How To Pick Your Perfect Goal Marathon

 

By Rick Morris

 

You put a lot of thought into developing your marathon training plan. You dedicate yourself both physically and mentally to successfully carrying out your marathon program. Are there any other steps you need to take to insure a fully enjoyable marathon experience? Did you miss anything? Maybe you did. Did you put a lot of thought into choosing your goal marathon? Many marathon runners do not. Picking the wrong marathon, while not a fatal mistake, can throw a small wrench into your marathon works. Here are some things you should probably think about to pick your perfect goal marathon.

 

 

 

 

 

 

 

 

 

 

 

 

 

 

 

 

 

 

 

 

 

 

 

Training Time

 

In terms of physical and mental preparation, this one is probably the most important. The exact amount of training time you need before your marathon will vary depending upon your experience level and your current level of fitness. Generally speaking an experienced runner at a high level of fitness could get by with as little as six weeks of training while a new runner may need as much as 6 months. Don't forget to add in a three week taper when calculating your training time.

 

Marathon Type

 

All marathons are not created equal. There are road marathons, back trail marathons, mountain marathons, flat marathons, hilly marathons, marathon hill climbs, easy marathons, extreme marathons and everything in between. Before you pick a marathon you will need to figure out what type you want to run.

 

Marathon Goal

 

One thing that will help you choose a marathon type is your marathon goal. Make sure you determine a marathon goal before picking a race. If your goal is to qualify for Boston, you will probably want to pick a flat, fast road marathon. If you are looking to enter a marathon to test the limits of your strength and endurance you should probably pick a mountain, hill climb or extreme marathon. Match your goal to the marathon type to insure your success and enjoyment.

 

Secondary Goal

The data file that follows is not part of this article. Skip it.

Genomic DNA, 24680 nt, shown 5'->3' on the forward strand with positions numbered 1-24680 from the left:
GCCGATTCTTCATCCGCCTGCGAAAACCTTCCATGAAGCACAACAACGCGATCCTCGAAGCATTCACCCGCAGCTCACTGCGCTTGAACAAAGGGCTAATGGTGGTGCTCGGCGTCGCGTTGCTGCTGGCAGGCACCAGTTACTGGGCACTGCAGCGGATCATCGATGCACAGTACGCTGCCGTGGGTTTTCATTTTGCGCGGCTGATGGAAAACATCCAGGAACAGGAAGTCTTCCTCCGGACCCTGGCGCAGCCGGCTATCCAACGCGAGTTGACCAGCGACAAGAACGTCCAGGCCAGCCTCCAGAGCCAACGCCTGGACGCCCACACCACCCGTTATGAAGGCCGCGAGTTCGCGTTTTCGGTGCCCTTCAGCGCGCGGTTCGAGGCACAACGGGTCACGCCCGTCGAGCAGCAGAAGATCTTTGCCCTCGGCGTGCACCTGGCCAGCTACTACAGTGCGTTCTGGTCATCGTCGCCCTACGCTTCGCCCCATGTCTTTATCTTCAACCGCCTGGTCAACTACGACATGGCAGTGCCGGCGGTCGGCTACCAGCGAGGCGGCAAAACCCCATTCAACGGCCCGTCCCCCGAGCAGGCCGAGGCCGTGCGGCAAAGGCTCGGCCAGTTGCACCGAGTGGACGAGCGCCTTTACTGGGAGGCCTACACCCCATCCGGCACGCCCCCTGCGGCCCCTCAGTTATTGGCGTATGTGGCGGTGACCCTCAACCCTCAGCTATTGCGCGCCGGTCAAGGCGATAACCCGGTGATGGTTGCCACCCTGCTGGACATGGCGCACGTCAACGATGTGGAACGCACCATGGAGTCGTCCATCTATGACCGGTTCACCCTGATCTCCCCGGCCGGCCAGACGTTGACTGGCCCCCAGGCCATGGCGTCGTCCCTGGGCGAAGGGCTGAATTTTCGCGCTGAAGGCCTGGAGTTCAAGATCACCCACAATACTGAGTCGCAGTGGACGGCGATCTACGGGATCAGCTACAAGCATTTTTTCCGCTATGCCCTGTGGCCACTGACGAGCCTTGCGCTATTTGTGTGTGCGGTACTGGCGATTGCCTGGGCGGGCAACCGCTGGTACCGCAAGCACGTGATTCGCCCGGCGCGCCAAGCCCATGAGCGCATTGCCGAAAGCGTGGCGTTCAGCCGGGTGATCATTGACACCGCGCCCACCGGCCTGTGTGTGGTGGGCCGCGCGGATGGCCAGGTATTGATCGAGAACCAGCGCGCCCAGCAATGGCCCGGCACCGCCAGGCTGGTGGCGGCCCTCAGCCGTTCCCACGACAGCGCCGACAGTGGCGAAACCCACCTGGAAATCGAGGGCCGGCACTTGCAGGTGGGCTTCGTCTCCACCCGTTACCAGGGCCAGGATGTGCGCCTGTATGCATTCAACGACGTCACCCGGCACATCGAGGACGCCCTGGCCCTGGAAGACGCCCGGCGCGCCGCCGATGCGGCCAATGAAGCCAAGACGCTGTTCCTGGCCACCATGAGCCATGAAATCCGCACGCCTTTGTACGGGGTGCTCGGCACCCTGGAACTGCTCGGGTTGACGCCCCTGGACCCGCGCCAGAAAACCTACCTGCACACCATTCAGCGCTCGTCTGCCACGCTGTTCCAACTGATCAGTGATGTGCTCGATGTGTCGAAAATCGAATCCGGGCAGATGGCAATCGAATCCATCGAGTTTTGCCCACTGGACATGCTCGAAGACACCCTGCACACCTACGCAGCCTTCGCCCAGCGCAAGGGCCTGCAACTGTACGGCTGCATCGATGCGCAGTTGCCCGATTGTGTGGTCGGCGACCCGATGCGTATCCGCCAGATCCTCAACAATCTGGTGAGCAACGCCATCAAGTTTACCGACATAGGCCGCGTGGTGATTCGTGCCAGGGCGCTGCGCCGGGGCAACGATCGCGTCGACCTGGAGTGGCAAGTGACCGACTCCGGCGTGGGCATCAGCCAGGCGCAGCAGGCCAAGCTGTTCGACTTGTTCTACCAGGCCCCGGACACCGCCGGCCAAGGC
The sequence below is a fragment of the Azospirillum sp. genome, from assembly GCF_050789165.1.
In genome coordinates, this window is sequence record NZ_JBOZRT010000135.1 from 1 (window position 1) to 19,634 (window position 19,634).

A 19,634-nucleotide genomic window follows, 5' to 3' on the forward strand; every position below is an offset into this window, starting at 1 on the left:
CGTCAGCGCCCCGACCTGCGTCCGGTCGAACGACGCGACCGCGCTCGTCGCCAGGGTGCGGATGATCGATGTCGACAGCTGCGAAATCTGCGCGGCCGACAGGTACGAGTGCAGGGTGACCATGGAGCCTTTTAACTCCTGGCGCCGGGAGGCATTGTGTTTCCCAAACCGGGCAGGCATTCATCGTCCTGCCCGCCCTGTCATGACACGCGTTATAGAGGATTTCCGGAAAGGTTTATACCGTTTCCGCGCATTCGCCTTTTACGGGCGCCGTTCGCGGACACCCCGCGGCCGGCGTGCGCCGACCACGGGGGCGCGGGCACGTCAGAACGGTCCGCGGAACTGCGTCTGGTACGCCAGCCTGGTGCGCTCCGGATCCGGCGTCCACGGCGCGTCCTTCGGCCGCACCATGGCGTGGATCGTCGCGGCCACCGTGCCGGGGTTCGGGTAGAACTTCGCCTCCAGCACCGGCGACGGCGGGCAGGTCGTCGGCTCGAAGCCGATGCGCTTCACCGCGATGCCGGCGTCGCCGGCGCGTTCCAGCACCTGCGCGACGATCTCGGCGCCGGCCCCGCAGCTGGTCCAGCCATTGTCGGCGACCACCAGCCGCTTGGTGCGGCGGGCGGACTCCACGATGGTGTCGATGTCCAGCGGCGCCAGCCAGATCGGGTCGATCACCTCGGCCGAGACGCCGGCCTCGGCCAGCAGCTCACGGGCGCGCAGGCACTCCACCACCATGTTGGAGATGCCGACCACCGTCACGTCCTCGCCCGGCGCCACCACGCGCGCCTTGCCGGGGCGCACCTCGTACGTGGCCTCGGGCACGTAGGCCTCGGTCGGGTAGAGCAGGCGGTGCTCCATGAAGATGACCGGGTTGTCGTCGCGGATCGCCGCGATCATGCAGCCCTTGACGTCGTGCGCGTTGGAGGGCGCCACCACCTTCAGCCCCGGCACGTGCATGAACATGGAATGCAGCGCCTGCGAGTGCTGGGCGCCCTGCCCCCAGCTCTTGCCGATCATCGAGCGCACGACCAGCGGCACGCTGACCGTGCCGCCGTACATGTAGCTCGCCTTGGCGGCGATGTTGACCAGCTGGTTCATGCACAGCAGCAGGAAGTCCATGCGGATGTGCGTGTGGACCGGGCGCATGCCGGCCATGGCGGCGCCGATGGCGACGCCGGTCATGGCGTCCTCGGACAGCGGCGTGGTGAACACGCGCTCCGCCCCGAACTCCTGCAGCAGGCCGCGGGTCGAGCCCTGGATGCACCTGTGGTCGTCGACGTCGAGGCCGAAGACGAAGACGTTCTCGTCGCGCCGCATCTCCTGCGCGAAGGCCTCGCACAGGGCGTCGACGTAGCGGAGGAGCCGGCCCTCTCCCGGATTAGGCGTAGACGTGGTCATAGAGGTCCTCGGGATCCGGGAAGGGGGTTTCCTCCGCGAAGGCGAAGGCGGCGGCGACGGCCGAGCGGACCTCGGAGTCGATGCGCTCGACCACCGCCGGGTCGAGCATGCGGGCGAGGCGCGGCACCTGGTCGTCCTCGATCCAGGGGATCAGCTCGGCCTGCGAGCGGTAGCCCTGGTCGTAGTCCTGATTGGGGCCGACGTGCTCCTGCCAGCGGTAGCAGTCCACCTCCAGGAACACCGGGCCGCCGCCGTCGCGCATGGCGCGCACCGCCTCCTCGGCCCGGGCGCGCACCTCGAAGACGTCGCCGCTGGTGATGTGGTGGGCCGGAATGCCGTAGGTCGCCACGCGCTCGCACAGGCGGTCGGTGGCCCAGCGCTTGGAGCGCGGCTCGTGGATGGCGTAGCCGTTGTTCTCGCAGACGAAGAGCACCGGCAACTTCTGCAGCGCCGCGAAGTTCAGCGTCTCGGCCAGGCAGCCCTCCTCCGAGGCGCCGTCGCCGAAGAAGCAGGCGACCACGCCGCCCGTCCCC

Many times a runner will combine a running goal with a secondary goal. For example, you may want to combine your marathon with a family vacation. In that case you should think about a marathon that is located in a resort area that has the attractions and amenities for your family vacation.

 

Weather Conditions

 

What type of weather do you like to run in? If you love the warm weather you should probably avoid a northern race in the winter months. If you hate running in the heat, a summertime desert marathon is probably a really poor choice.

 

Travel Distance

 

The distance to your marathon can play a surprisingly big role in your marathon success. If you are planning a marathon vacation, then distance is less important since you will probably be spending a week or more at your marathon location. That gives you plenty of time for travel, relaxation and recovery. On the other hand, if you are just going out for marathon day, the stress and time involved with travel can send you into race day in less than ideal physical and mental condition. You also miss out on some important post race recovery time.

 

Marathon Size

 

Do you really enjoy the solitude of distance running or do you prefer to have a lot of fellow runners nearby to keep you company. Think about that before choosing a goal marathon. If you prefer solitude then think about picking a smaller, less well known marathon. If you prefer the company of many other athletes you should probably run in one of the larger and more well known races.

 

Party or Performance

 

Sometimes I consider the marathon to be a party to celebrate the completion of a tough but successful training program. I run to enjoy the race and the atmosphere. A other times I consider the marathon more of a test and I am primarily concerned with performing my best. If your marathon is a party you should pick one with lots of pre and post race events and lots of amenities. If your marathon is more of a test or is more performance oriented consider a marathon that is all business and less play. Fewer pre race events and less amenities lends itself to more focus on performance.

 

 

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